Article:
This post on Thrift store crafts is sponsored by Cricut. All thoughts, feelings and opinions are my own. Affiliate links are included; they cost you nothing but help keep the servers running!
Second hand stores are a wealth of inspiration and a treasure trove of supplies if you look a bit past what the objects in the store currently look like, and can be the source of all sorts of thrift store craft projects. Like this Wi-fi password sign. I bought a cutting board, and with the help of my trusty Cricut Maker machine, I’ve turned it into a piece worthy of my guest room. It seems there is nothing a little vinyl won’t do!
This particular sign was made with a cutting board–but I think it would also work well with a small cookie sheet or an old thrifted frame. Browse your local thrift stores and see what shows up! It’s all part of the adventure. It doesn’t matter the size of the board/sheet/frame. You can adjust the graphics in Design Space to fit whatever treasure you might find.
The Wi-Fi Password Sign
In days of old, we had many many guests roll through our guest room. It seems that inevitably, the question always comes up pretty soon after the guests arrive, “What is your Wi-Fi password?” I love the idea of a sign permanently placed in the guest room that lets everyone know what it is.
And when the time or place comes to change the password, we’ve got it covered, because this Wi-Fi password sign is made out of chalkboard vinyl! Chalkboard pencils are brilliant and the perfect thing here for penciling in our deets.
Prepping the cutting board for up-cycling
The nice thing about using thrift store items for a Cricut project is that you feel a little good about doing some recycling and not buying some thing brand new to craft with. I popped in and out of thrift stores looking for a universal item, and cutting boards seem to be readily available just about everywhere. We're going to paint first so it has time to dry while we do our Cricut magic.
You can give the board light sanding if you’d like (but I did not). It's the correct way to do it, but sometimes, y'all, I'm just lazy. I skipped ahead and started prepping my cutting board by taping off a little more than half of the board with painter's tape. I ran my finger over the tape several times to make sure it was good and sealed to the wood so no paint eked through.
The pretty teal paint is from Plaid and called Vert Patina (#2951)--put on a few coats to cover your board. Pay special attention to the edges as they are what will be seen and the finished project. Peel up the tape while it's still wet if you can.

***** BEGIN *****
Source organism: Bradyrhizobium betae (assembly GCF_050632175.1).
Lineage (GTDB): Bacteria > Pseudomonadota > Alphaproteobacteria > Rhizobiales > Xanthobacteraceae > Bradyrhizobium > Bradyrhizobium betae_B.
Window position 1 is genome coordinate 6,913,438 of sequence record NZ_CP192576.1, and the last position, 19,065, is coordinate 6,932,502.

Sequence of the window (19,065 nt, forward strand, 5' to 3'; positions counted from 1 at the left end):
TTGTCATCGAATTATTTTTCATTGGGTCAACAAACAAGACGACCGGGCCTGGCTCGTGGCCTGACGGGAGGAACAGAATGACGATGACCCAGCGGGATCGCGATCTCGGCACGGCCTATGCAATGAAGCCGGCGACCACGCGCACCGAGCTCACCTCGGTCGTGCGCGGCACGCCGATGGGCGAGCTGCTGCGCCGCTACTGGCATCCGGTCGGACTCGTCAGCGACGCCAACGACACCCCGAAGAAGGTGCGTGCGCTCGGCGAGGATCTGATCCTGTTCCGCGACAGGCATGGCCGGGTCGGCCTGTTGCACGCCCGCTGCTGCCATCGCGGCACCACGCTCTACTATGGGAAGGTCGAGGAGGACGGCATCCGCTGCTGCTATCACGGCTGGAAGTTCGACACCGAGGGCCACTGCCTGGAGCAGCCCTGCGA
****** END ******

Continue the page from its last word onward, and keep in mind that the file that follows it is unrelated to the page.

Setting up your design space file
The graphic that I used in this project is available free as part of your Design Space subscription so I can't take credit for that cuteness! To set up the Design Space file for cutting, you'll first want to measure the thrifted cutting board you're using. Keep those numbers handy.
If you're not using the supplied file, find a rounded edge rectangle in Design Space's clip art and insert it onto the canvas. You'll need to resize the rectangle to be a half an inch smaller than the size of the board. My board is 6x9in, so my rectangle is 5.5x8.5in.
After your rectangle size is set, resize the Wi-Fi graphic to fit the rectangle. Get your vinyl ready on your sticky mats, then get cutting! I used chalkboard vinyl and white vinyl for this project. But feel free to be creative!
After the images are cut, weed so they are ready to apply.
Assembling your Wi-Fi sign
This part is crazy easy. I did not use transfer tape to put the chalkboard rectangle onto the cutting board. Rather, I peeled up the top edge of the Rectangle off the paper, aligned it onto the board, Then continue peeling the paper off the back of the rectangle as I stuck it to the board.
A little transfer tape and rubbing is definitely necessary for the graphic in white! Be patient, and use the back of your weeding tool to rub the vinyl off me transfer tape so that it sticks to the chalkboard vinyl when it is being fussy.
And you’re done! Now, I plan to use this board as a leaning sign. (I took a picture frame and slapped to the back.) but, it’s also suitable for wall use. You’ll either have to drill a hole to hang it from, or add hanging brackets to the back.
If it’s your style, some fancy bows at the top the sign would also be cute! A chalkboard pencil is perfect for writing in your network and passwork on your sign.
More thrift store craft projects: